The bubonic plague: why it is no longer a threat to humanity

Authored by Jennifer Anstey

Engraving of a plague doctor in seventeenth-century Rome, c. 1656 [1]

Reports emerged a few weeks ago of a case of the bubonic plague in the Inner Mongolia region of China, quickly resulting in mass panic as the infamous disease has caused millions of losses of life historically. Cases do appear yearly but, due to advances in medicine and understanding of transmission, the disease no longer poses an immediate threat to humanity.[2]

The bubonic plague is one of the three basic kinds of plague, and is caused by the enterobacteria ‘Yersinia pestis’.[3] Enterobacteria are known to cause intestinal upset and are often found in areas of low hygiene and poor water decontamination as a result of their preference for anaerobic (low / no oxygen) environments.[4] The recent case diagnosed is non-transmissible between humans and is not yet determined to be a major outbreak, although there have been 14 reported outbreaks since 2001.[2,5] Many Marmots are known to be infected with the disease, so it is recommended that these animals are not consumed or approached; however, the bacterium can reside elsewhere and occurrences are seen in places such as the US each year.[2] Places in the US where the plague has been seen most frequently include New Mexico, Northern Arizona, southern Colorado, California, southern Oregon and western Nevada.[6] Bubonic plague is often transmitted initially by flea bites- this differs from pneumonic plague, for example, by virtue of transmission pathway.[5] Pneumonic plague is transmitted by droplets from another human and has a relatively short incubation period of 24 hours or longer and may be fatal if not treated within 24 hours of symptoms beginning to show.[7]

Modern treatment methods are the reason we no longer need to worry about a pandemic that previously killed 2/3 of the population of Europe. The black death (1347 -1351) had a death rate ranging from 60-90%, something that is widely taught in the early years of school. The now-familiar practice of isolation was widely used as well as greater trades restrictions, however, the limited knowledge of disease and existence of bacteria led to an array of ineffective treatments.[8] These treatments included bloodletting, consumption of arsenic or mercury, flowers held to the nose and flagellation amongst others.[9] In the modern day, we now know that if antibiotics, such as Streptomycin and Gentamicin, are administered within 24 hours the outcome will usually not be fatal. Streptomycin typically acts by binding to a ribosomal subunit of organisms, thus interfering with and preventing protein synthesis (initiation and elongation).[10] In the incidence of a large-scale plague outbreak, oral doxycycline and ciprofloxacin are instead used.[5] Additionally, there are vaccines available worldwide with both live attenuated (have antigens but are not able to reproduce) and formalin-killed (pathogen inactivated by the formalin chemical) forms of the bacterium; however, a month or so is required to ‘form a protective immune response’ according to the WHO.[11-13]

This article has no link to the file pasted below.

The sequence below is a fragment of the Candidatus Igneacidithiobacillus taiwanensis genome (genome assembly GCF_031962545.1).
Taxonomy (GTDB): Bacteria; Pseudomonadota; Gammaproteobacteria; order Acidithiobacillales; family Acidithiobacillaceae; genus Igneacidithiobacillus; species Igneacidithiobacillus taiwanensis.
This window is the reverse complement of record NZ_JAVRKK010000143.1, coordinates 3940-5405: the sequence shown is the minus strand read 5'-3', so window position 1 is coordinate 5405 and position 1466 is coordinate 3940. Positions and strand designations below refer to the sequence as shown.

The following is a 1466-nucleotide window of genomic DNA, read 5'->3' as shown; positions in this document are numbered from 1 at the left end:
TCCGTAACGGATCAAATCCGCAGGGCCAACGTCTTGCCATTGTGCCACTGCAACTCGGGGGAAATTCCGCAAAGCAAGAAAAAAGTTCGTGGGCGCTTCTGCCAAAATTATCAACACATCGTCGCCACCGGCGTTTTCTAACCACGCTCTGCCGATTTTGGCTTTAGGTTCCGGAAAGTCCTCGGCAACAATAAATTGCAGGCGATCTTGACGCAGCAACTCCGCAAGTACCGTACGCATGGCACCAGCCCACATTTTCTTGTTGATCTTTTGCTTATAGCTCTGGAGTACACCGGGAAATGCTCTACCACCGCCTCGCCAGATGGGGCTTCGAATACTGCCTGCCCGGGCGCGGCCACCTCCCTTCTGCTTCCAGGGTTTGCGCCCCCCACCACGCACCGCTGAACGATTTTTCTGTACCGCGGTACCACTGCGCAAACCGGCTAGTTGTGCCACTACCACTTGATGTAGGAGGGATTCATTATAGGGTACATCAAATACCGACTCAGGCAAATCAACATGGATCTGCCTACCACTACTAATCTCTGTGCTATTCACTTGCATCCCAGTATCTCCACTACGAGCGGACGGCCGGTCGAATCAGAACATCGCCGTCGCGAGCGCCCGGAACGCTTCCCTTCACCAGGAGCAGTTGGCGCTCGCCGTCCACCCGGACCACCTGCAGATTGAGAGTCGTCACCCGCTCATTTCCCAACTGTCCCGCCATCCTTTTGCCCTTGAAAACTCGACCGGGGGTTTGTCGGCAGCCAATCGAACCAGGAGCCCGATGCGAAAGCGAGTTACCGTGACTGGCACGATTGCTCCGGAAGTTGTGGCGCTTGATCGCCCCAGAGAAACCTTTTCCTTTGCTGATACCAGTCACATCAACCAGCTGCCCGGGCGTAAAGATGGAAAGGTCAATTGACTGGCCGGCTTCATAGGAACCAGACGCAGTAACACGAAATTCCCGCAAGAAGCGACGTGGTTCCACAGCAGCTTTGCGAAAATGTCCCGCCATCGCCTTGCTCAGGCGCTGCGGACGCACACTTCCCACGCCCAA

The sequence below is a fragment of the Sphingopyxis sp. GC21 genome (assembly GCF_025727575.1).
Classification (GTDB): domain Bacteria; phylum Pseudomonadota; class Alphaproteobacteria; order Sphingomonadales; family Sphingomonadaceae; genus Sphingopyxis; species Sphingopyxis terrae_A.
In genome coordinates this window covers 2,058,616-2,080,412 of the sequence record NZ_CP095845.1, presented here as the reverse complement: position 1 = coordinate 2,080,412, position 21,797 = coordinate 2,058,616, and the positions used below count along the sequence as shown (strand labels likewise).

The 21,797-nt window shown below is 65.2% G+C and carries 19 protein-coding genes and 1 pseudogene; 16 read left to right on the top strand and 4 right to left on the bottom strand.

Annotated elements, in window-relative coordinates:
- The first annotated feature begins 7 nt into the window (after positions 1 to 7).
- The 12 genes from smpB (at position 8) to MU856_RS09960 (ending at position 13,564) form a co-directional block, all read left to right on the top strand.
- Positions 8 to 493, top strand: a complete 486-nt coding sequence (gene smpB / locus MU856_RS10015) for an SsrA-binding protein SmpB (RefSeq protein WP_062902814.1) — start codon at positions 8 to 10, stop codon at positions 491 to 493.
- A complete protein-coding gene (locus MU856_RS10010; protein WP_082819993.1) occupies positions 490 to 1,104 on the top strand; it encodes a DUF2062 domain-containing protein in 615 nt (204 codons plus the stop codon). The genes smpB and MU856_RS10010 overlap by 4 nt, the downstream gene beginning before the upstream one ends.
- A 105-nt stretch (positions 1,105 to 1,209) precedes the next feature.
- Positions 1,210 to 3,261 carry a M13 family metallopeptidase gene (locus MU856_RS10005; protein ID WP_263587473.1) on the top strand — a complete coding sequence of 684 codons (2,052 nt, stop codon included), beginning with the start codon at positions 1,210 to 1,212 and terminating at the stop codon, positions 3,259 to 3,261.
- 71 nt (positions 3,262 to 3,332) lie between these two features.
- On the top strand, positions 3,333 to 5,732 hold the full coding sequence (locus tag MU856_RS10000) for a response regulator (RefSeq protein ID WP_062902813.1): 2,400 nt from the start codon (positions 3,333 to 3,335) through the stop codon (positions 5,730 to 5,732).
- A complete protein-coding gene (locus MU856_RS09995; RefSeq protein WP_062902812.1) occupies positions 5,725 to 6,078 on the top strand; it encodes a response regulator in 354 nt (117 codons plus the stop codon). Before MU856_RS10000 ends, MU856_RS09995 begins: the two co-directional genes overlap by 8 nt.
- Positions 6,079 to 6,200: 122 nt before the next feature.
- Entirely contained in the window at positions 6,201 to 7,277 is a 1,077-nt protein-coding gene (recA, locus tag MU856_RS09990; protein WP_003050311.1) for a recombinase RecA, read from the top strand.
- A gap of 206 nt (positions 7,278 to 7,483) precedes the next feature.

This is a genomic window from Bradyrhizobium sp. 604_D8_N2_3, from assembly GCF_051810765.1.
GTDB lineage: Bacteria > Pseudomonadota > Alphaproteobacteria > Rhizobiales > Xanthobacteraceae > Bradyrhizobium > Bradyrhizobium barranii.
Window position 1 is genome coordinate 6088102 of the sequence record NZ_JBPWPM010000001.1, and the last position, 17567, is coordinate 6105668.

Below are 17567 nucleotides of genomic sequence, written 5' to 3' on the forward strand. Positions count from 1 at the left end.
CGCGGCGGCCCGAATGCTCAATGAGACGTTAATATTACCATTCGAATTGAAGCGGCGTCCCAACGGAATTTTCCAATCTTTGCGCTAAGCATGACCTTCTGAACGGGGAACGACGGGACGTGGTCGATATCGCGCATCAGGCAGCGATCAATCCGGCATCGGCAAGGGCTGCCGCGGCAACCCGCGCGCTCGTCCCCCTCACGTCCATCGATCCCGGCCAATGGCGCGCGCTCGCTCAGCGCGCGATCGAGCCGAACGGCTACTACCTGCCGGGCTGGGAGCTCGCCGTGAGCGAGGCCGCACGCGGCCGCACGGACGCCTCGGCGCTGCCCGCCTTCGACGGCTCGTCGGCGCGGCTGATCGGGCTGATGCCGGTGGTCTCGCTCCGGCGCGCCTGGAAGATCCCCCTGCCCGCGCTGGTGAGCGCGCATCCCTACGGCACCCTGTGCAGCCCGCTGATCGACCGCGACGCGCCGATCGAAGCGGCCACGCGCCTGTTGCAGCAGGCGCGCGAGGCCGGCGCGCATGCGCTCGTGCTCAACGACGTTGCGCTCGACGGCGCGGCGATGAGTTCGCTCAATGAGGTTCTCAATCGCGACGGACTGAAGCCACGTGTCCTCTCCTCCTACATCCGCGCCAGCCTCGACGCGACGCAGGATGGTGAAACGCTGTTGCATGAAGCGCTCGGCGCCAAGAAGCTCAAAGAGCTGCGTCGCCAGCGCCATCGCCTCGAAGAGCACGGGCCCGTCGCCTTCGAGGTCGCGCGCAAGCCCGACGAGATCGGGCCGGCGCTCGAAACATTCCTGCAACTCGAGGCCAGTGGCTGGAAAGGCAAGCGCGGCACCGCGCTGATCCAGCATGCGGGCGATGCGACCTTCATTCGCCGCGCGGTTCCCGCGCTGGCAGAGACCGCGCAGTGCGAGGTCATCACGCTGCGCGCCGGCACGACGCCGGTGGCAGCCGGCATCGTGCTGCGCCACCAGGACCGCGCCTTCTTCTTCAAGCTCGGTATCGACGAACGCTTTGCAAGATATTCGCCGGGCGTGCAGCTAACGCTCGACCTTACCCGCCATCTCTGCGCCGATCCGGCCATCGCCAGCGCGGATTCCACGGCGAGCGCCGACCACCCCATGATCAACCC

The panic surrounding the news is likely due to a mixture of misinformation and the current climate around disease caused by the coronavirus outbreak. This is furthered by sensationalised headlines being used to target intended demographics in the context of the current pandemic.


[1] Wikipedia,, (accessed July 2020).

[2] Live Science,, (accessed July 2020).

[3] Science Daily,, (accessed July 2020).

[4],,meningitis%20%2C%20septicemia%2C%20and%20pneumonia%20, (accessed July 2020).

[5] R. Yang, Journal of Clinical Microbiology, 2018, DOI: 10.1128/JCM.01519-17

[6] Abc News, (accessed July 2020).

[7] World Health Organization,, (accessed July 2020).

[8] Science Museum,, (accessed July 2020).

[9] Ancient History Encyclopedia,, (accessed July 2020).

[10] DrugBank: Streptomycin,, (accessed July 2020).

[11] Dr J. D. Poland and Dr D. T. Dennis, in Plague Manual: epidemiology, distribution, surveillance and control, World Health Organisation, 1999, ch. 3, pp. 55-60

[12] Open Learn, (accessed July 2020).

[13] History of Vaccines,, (accessed July 2020).

Subscribe to Our Newsletter

  • White Facebook Icon